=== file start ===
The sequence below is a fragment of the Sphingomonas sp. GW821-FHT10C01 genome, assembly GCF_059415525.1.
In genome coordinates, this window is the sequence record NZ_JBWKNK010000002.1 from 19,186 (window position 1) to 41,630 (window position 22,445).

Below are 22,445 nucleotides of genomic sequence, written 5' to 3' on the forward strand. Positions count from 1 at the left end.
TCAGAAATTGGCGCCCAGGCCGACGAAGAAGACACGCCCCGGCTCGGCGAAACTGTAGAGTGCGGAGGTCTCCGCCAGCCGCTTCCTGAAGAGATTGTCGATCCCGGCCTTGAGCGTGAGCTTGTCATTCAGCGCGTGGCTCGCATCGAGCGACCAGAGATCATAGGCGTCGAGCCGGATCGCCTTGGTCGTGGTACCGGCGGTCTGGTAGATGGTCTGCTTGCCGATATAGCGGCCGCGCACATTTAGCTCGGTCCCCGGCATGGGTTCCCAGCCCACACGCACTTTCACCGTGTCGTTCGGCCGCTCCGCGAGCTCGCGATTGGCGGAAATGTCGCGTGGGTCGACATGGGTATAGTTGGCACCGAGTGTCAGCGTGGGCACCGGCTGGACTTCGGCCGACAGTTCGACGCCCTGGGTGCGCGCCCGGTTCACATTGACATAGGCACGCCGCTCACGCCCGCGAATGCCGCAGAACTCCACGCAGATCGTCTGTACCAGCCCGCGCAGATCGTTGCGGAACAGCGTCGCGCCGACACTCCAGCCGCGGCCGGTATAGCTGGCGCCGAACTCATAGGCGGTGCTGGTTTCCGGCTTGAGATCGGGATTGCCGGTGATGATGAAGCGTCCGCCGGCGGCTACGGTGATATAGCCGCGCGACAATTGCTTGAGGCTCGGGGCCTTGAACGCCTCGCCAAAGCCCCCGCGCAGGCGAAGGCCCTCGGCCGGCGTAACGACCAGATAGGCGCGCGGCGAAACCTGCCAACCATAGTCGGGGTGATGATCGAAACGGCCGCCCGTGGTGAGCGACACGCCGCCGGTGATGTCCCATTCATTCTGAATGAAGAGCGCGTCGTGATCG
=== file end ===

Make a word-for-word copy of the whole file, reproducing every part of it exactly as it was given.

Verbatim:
The sequence below is a fragment of the Sphingomonas sp. GW821-FHT10C01 genome, assembly GCF_059415525.1.
In genome coordinates, this window is the sequence record NZ_JBWKNK010000002.1 from 19,186 (window position 1) to 41,630 (window position 22,445).

Below are 22,445 nucleotides of genomic sequence, written 5' to 3' on the forward strand. Positions count from 1 at the left end.
TCAGAAATTGGCGCCCAGGCCGACGAAGAAGACACGCCCCGGCTCGGCGAAACTGTAGAGTGCGGAGGTCTCCGCCAGCCGCTTCCTGAAGAGATTGTCGATCCCGGCCTTGAGCGTGAGCTTGTCATTCAGCGCGTGGCTCGCATCGAGCGACCAGAGATCATAGGCGTCGAGCCGGATCGCCTTGGTCGTGGTACCGGCGGTCTGGTAGATGGTCTGCTTGCCGATATAGCGGCCGCGCACATTTAGCTCGGTCCCCGGCATGGGTTCCCAGCCCACACGCACTTTCACCGTGTCGTTCGGCCGCTCCGCGAGCTCGCGATTGGCGGAAATGTCGCGTGGGTCGACATGGGTATAGTTGGCACCGAGTGTCAGCGTGGGCACCGGCTGGACTTCGGCCGACAGTTCGACGCCCTGGGTGCGCGCCCGGTTCACATTGACATAGGCACGCCGCTCACGCCCGCGAATGCCGCAGAACTCCACGCAGATCGTCTGTACCAGCCCGCGCAGATCGTTGCGGAACAGCGTCGCGCCGACACTCCAGCCGCGGCCGGTATAGCTGGCGCCGAACTCATAGGCGGTGCTGGTTTCCGGCTTGAGATCGGGATTGCCGGTGATGATGAAGCGTCCGCCGGCGGCTACGGTGATATAGCCGCGCGACAATTGCTTGAGGCTCGGGGCCTTGAACGCCTCGCCAAAGCCCCCGCGCAGGCGAAGGCCCTCGGCCGGCGTAACGACCAGATAGGCGCGCGGCGAAACCTGCCAACCATAGTCGGGGTGATGATCGAAACGGCCGCCCGTGGTGAGCGACACGCCGCCGGTGATGTCCCATTCATTCTGAATGAAGAGCGCGTCGTGATCG